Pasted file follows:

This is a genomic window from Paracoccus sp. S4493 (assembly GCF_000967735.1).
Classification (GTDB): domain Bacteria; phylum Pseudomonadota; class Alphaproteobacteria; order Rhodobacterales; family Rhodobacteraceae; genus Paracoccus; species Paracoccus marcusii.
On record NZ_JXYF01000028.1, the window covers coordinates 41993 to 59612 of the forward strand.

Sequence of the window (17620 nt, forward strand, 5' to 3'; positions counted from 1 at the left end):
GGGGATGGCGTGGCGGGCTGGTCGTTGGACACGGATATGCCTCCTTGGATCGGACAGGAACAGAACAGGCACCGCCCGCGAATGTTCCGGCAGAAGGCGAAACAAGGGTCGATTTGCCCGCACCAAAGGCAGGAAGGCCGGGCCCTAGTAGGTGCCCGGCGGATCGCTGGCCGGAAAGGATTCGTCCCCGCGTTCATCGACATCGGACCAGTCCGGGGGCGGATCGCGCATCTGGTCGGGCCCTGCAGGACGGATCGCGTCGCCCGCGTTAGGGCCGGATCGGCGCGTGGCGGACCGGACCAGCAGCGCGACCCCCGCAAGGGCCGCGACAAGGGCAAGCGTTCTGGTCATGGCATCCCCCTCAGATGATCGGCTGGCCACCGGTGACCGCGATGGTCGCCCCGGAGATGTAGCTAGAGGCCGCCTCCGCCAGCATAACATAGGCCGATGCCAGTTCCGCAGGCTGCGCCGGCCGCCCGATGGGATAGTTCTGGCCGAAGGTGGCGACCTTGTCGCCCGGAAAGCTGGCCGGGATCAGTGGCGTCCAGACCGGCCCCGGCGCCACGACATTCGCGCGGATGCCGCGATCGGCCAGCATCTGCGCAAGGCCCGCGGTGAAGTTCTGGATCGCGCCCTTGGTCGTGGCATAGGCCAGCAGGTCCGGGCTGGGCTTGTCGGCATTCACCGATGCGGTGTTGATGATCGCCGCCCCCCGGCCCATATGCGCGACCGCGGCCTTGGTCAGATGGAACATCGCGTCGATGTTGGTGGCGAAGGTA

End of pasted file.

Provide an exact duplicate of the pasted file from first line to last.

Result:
This is a genomic window from Paracoccus sp. S4493 (assembly GCF_000967735.1).
Classification (GTDB): domain Bacteria; phylum Pseudomonadota; class Alphaproteobacteria; order Rhodobacterales; family Rhodobacteraceae; genus Paracoccus; species Paracoccus marcusii.
On record NZ_JXYF01000028.1, the window covers coordinates 41993 to 59612 of the forward strand.

Sequence of the window (17620 nt, forward strand, 5' to 3'; positions counted from 1 at the left end):
GGGGATGGCGTGGCGGGCTGGTCGTTGGACACGGATATGCCTCCTTGGATCGGACAGGAACAGAACAGGCACCGCCCGCGAATGTTCCGGCAGAAGGCGAAACAAGGGTCGATTTGCCCGCACCAAAGGCAGGAAGGCCGGGCCCTAGTAGGTGCCCGGCGGATCGCTGGCCGGAAAGGATTCGTCCCCGCGTTCATCGACATCGGACCAGTCCGGGGGCGGATCGCGCATCTGGTCGGGCCCTGCAGGACGGATCGCGTCGCCCGCGTTAGGGCCGGATCGGCGCGTGGCGGACCGGACCAGCAGCGCGACCCCCGCAAGGGCCGCGACAAGGGCAAGCGTTCTGGTCATGGCATCCCCCTCAGATGATCGGCTGGCCACCGGTGACCGCGATGGTCGCCCCGGAGATGTAGCTAGAGGCCGCCTCCGCCAGCATAACATAGGCCGATGCCAGTTCCGCAGGCTGCGCCGGCCGCCCGATGGGATAGTTCTGGCCGAAGGTGGCGACCTTGTCGCCCGGAAAGCTGGCCGGGATCAGTGGCGTCCAGACCGGCCCCGGCGCCACGACATTCGCGCGGATGCCGCGATCGGCCAGCATCTGCGCAAGGCCCGCGGTGAAGTTCTGGATCGCGCCCTTGGTCGTGGCATAGGCCAGCAGGTCCGGGCTGGGCTTGTCGGCATTCACCGATGCGGTGTTGATGATCGCCGCCCCCCGGCCCATATGCGCGACCGCGGCCTTGGTCAGATGGAACATCGCGTCGATGTTGGTGGCGAAGGTA